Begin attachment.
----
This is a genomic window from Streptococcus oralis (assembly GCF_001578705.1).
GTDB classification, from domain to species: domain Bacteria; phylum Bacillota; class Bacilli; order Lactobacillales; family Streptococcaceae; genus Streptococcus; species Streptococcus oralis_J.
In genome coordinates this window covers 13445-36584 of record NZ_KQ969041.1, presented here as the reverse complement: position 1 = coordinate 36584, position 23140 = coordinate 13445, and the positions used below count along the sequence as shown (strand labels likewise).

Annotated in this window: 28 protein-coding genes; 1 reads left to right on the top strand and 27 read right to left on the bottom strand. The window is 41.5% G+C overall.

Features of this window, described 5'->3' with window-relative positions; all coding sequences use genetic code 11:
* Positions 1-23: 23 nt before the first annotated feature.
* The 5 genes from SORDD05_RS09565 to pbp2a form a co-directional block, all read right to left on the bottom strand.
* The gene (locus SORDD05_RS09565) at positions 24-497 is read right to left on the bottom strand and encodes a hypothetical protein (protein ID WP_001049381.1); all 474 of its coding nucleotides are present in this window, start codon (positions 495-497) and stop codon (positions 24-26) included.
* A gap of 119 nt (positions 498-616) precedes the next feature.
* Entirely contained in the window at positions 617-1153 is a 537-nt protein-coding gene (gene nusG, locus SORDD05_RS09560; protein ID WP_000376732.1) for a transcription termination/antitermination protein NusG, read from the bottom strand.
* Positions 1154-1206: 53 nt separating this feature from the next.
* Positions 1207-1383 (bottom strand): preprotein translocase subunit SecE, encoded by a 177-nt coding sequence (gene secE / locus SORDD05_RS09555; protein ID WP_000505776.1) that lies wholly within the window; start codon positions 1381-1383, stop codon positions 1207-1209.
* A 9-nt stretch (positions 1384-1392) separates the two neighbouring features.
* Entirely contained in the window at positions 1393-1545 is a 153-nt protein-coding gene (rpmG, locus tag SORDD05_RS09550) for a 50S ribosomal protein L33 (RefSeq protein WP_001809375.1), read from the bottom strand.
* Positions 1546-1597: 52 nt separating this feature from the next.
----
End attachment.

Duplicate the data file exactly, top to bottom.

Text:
This is a genomic window from Streptococcus oralis (assembly GCF_001578705.1).
GTDB classification, from domain to species: domain Bacteria; phylum Bacillota; class Bacilli; order Lactobacillales; family Streptococcaceae; genus Streptococcus; species Streptococcus oralis_J.
In genome coordinates this window covers 13445-36584 of record NZ_KQ969041.1, presented here as the reverse complement: position 1 = coordinate 36584, position 23140 = coordinate 13445, and the positions used below count along the sequence as shown (strand labels likewise).

Annotated in this window: 28 protein-coding genes; 1 reads left to right on the top strand and 27 read right to left on the bottom strand. The window is 41.5% G+C overall.

Features of this window, described 5'->3' with window-relative positions; all coding sequences use genetic code 11:
* Positions 1-23: 23 nt before the first annotated feature.
* The 5 genes from SORDD05_RS09565 to pbp2a form a co-directional block, all read right to left on the bottom strand.
* The gene (locus SORDD05_RS09565) at positions 24-497 is read right to left on the bottom strand and encodes a hypothetical protein (protein ID WP_001049381.1); all 474 of its coding nucleotides are present in this window, start codon (positions 495-497) and stop codon (positions 24-26) included.
* A gap of 119 nt (positions 498-616) precedes the next feature.
* Entirely contained in the window at positions 617-1153 is a 537-nt protein-coding gene (gene nusG, locus SORDD05_RS09560; protein ID WP_000376732.1) for a transcription termination/antitermination protein NusG, read from the bottom strand.
* Positions 1154-1206: 53 nt separating this feature from the next.
* Positions 1207-1383 (bottom strand): preprotein translocase subunit SecE, encoded by a 177-nt coding sequence (gene secE / locus SORDD05_RS09555; protein ID WP_000505776.1) that lies wholly within the window; start codon positions 1381-1383, stop codon positions 1207-1209.
* A 9-nt stretch (positions 1384-1392) separates the two neighbouring features.
* Entirely contained in the window at positions 1393-1545 is a 153-nt protein-coding gene (rpmG, locus tag SORDD05_RS09550) for a 50S ribosomal protein L33 (RefSeq protein WP_001809375.1), read from the bottom strand.
* Positions 1546-1597: 52 nt separating this feature from the next.